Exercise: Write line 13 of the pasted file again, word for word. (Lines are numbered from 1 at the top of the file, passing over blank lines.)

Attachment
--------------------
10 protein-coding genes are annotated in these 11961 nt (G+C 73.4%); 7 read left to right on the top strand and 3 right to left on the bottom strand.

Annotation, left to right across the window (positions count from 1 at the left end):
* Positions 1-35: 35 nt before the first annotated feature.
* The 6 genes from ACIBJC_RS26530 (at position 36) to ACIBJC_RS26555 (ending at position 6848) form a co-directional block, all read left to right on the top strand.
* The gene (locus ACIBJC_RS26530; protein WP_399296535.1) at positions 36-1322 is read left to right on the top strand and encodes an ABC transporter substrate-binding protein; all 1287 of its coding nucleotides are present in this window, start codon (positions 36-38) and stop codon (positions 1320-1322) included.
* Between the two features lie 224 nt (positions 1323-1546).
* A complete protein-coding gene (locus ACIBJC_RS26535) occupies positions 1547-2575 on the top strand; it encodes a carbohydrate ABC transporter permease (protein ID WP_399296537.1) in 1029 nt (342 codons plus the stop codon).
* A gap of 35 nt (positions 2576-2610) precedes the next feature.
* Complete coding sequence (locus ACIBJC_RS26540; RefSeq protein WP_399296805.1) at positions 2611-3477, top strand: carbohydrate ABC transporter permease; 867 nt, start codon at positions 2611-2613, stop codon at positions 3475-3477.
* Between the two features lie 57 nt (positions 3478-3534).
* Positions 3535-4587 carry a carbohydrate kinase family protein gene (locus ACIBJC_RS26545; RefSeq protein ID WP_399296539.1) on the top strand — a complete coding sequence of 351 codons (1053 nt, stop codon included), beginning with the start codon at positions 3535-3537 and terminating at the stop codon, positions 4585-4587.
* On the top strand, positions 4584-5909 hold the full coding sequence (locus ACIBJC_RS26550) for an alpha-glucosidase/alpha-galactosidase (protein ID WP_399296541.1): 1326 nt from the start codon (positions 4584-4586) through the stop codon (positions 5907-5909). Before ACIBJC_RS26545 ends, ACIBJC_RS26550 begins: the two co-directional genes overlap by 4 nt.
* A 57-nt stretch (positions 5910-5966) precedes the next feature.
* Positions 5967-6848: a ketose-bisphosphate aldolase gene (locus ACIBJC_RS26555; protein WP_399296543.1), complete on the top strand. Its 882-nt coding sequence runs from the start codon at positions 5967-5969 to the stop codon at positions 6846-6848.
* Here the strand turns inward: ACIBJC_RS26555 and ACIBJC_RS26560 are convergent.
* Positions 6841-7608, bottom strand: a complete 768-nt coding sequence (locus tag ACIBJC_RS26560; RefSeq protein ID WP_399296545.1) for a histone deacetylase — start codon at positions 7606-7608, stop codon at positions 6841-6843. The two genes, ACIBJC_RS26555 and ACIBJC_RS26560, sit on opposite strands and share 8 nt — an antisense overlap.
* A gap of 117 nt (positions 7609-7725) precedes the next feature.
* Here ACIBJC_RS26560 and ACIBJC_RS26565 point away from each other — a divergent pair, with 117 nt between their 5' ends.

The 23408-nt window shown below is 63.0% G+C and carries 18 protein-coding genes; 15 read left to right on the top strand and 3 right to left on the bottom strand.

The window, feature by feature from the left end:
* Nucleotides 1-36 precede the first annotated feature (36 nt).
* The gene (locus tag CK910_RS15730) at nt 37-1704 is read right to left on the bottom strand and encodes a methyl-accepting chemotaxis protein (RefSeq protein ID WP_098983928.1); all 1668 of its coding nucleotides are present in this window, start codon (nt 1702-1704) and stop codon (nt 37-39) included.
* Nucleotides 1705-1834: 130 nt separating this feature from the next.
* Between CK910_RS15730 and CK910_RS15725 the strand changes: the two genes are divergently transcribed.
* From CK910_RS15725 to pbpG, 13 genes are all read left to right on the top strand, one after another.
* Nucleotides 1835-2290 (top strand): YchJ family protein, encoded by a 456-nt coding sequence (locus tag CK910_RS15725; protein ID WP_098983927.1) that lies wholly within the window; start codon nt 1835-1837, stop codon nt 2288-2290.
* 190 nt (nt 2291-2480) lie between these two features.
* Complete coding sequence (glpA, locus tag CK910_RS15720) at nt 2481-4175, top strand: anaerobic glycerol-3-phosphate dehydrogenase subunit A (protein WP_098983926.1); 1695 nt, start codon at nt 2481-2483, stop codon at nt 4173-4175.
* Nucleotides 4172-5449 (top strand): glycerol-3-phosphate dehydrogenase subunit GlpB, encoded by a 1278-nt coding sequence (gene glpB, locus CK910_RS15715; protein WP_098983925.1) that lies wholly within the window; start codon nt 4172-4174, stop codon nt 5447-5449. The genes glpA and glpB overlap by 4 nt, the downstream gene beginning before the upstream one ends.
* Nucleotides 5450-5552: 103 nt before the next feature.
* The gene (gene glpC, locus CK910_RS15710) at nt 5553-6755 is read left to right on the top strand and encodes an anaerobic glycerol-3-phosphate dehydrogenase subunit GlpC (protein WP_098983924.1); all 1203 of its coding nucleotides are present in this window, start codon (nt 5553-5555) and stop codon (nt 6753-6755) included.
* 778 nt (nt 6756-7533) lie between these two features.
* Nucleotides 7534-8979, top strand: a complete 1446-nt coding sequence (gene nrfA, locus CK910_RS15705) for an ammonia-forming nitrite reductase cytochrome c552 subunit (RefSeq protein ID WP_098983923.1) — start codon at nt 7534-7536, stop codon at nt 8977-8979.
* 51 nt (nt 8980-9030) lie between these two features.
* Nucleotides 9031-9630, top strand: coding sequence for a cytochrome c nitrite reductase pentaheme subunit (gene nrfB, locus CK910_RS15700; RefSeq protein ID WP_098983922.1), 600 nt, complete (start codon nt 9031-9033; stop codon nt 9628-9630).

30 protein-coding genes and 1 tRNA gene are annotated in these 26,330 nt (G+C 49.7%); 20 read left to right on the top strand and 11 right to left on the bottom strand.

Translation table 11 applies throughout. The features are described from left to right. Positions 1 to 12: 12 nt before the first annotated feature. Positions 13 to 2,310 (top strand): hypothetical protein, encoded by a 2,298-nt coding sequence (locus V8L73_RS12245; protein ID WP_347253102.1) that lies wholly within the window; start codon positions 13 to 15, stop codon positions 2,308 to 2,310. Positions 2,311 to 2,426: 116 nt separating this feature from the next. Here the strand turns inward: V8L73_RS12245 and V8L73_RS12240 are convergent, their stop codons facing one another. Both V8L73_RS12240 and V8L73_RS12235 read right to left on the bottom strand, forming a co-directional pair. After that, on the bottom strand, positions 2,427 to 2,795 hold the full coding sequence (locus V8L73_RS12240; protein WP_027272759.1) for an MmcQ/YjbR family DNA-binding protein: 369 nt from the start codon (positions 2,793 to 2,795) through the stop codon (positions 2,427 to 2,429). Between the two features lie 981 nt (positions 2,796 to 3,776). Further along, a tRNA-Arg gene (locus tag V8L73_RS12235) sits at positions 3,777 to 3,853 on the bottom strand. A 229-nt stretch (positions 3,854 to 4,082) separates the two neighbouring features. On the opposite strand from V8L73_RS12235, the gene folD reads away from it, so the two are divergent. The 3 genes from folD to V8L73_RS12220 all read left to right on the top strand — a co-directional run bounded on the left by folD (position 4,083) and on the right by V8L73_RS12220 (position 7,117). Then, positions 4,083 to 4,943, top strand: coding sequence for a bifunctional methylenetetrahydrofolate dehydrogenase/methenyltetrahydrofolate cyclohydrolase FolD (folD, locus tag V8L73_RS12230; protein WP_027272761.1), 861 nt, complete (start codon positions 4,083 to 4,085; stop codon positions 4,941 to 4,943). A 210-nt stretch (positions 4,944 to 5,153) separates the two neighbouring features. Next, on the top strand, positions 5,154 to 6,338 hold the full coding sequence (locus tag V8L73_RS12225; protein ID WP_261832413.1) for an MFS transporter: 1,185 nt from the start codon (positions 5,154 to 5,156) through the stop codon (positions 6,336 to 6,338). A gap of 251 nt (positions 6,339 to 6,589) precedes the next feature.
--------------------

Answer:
* A 57-nt stretch (positions 5910-5966) precedes the next feature.